Author(s): Karouzakis E, Neidhart M, Gay RE, Gay S
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Abstract Rheumatoid arthritis (RA) is a chronic inflammatory disease associated with joint destruction. Synovial fibroblasts are key players in this pathological process. They favorise a pro-inflammatory environment in the synovial tissue, interact with the immune system and regulate the differentiation of monocytes into osteoclasts. Synovial hyperplasia is another characteristic of RA, reflecting not only an imbalance between proliferation and apoptosis, but also the migration of cells into the synovial tissue. Gene transfer experiments have been used as important tools for the understanding of molecular and cellular changes that characterize the activated RA synovial fibroblasts. Activated synovial fibroblasts can invade cartilage and bone. Synovial activation is driven by cytokines, such as TNFalpha and IL-1, as well as IL-15, 16, 17, 18, 22, 23, but also by cytokine-independent mechanisms that involve the innate immune system (i.e. TLRs), a unique communication network of microparticles and epigenetic changes (e.g. L1 retroelements).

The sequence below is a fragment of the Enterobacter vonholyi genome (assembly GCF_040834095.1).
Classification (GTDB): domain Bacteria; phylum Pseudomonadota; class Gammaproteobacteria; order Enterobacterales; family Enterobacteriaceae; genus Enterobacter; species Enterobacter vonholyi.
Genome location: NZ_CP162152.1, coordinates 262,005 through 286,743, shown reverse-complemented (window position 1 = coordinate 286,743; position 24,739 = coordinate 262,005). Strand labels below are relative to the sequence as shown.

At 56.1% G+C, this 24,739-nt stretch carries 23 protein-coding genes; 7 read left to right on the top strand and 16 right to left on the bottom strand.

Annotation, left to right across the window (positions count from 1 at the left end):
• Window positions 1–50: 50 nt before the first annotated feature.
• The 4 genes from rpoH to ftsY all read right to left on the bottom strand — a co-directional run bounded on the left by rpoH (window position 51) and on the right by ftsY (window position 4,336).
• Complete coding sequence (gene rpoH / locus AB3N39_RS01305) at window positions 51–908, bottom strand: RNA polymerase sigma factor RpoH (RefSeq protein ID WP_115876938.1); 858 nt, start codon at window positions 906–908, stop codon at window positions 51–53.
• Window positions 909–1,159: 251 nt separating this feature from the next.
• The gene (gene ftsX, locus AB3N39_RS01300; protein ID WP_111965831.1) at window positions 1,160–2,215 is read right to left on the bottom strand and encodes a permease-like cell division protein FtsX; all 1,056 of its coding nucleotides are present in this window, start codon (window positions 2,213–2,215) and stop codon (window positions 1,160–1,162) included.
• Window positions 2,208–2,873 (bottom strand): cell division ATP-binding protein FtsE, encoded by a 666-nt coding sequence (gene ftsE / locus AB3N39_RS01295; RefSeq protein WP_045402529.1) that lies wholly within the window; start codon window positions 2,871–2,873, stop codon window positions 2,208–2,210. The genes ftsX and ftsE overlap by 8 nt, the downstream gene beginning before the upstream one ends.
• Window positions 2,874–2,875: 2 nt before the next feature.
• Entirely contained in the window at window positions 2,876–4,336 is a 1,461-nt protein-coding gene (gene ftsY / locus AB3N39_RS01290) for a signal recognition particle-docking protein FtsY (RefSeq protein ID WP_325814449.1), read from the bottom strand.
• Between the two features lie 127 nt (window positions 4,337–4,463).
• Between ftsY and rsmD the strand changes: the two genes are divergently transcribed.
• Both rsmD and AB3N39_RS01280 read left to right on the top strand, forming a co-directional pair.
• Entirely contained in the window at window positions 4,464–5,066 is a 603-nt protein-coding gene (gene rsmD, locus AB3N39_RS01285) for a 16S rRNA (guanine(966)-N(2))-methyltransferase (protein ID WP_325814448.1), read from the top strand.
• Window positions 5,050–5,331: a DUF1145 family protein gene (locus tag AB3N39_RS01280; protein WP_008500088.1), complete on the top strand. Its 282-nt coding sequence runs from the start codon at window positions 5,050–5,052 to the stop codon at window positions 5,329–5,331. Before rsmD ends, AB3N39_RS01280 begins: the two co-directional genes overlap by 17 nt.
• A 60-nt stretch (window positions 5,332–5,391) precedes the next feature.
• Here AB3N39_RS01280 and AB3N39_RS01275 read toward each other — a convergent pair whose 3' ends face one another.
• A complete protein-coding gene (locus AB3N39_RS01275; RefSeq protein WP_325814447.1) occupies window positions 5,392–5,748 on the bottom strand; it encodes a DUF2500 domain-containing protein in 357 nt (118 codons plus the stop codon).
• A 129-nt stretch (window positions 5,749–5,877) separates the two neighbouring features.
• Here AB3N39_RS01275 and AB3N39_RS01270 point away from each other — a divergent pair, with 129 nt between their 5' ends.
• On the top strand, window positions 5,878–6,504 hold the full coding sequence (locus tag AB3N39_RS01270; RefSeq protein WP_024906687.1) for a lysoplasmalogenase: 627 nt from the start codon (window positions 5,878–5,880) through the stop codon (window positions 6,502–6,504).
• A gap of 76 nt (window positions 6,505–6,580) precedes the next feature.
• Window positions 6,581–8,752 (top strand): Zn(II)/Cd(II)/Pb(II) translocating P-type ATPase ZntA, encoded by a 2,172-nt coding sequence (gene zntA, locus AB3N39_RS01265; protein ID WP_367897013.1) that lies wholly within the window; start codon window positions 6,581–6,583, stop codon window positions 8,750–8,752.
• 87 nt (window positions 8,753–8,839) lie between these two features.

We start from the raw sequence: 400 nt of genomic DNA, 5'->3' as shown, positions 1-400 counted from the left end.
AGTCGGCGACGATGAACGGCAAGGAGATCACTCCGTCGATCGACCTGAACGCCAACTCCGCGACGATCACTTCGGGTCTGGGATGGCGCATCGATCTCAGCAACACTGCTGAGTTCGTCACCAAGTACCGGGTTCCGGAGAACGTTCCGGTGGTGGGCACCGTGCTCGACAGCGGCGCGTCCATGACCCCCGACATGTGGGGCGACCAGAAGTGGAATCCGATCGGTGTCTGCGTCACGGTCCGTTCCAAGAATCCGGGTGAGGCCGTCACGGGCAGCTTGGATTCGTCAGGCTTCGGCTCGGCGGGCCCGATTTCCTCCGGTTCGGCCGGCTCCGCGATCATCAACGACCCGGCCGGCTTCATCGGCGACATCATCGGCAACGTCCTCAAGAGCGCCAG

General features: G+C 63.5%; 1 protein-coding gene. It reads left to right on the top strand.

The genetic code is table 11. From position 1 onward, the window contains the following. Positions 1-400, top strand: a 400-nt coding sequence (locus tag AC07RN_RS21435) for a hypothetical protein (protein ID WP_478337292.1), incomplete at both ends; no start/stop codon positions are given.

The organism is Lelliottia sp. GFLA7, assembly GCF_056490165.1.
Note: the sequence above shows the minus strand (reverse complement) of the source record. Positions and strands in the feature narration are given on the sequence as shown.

This article was published in Immunol Lett
and referenced in Journal of Clinical & Cellular Immunology